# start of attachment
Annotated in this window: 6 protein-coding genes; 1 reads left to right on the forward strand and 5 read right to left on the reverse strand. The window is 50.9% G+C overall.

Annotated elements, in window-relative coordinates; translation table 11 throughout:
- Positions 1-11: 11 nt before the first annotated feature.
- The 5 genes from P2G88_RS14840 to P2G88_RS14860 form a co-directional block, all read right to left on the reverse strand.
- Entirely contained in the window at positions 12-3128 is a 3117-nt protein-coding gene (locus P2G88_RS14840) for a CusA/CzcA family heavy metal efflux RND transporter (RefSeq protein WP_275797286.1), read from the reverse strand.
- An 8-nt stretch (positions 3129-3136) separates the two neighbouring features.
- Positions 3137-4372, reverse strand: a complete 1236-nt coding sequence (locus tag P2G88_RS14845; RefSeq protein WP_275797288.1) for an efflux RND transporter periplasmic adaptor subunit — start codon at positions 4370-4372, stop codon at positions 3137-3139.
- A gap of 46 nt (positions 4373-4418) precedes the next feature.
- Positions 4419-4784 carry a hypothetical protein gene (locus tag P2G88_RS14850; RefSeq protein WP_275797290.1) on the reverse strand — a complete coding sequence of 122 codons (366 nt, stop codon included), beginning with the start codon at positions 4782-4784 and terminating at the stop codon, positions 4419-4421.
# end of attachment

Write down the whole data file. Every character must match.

Annotated in this window: 6 protein-coding genes; 1 reads left to right on the forward strand and 5 read right to left on the reverse strand. The window is 50.9% G+C overall.

Annotated elements, in window-relative coordinates; translation table 11 throughout:
- Positions 1-11: 11 nt before the first annotated feature.
- The 5 genes from P2G88_RS14840 to P2G88_RS14860 form a co-directional block, all read right to left on the reverse strand.
- Entirely contained in the window at positions 12-3128 is a 3117-nt protein-coding gene (locus P2G88_RS14840) for a CusA/CzcA family heavy metal efflux RND transporter (RefSeq protein WP_275797286.1), read from the reverse strand.
- An 8-nt stretch (positions 3129-3136) separates the two neighbouring features.
- Positions 3137-4372, reverse strand: a complete 1236-nt coding sequence (locus tag P2G88_RS14845; RefSeq protein WP_275797288.1) for an efflux RND transporter periplasmic adaptor subunit — start codon at positions 4370-4372, stop codon at positions 3137-3139.
- A gap of 46 nt (positions 4373-4418) precedes the next feature.
- Positions 4419-4784 carry a hypothetical protein gene (locus tag P2G88_RS14850; RefSeq protein WP_275797290.1) on the reverse strand — a complete coding sequence of 122 codons (366 nt, stop codon included), beginning with the start codon at positions 4782-4784 and terminating at the stop codon, positions 4419-4421.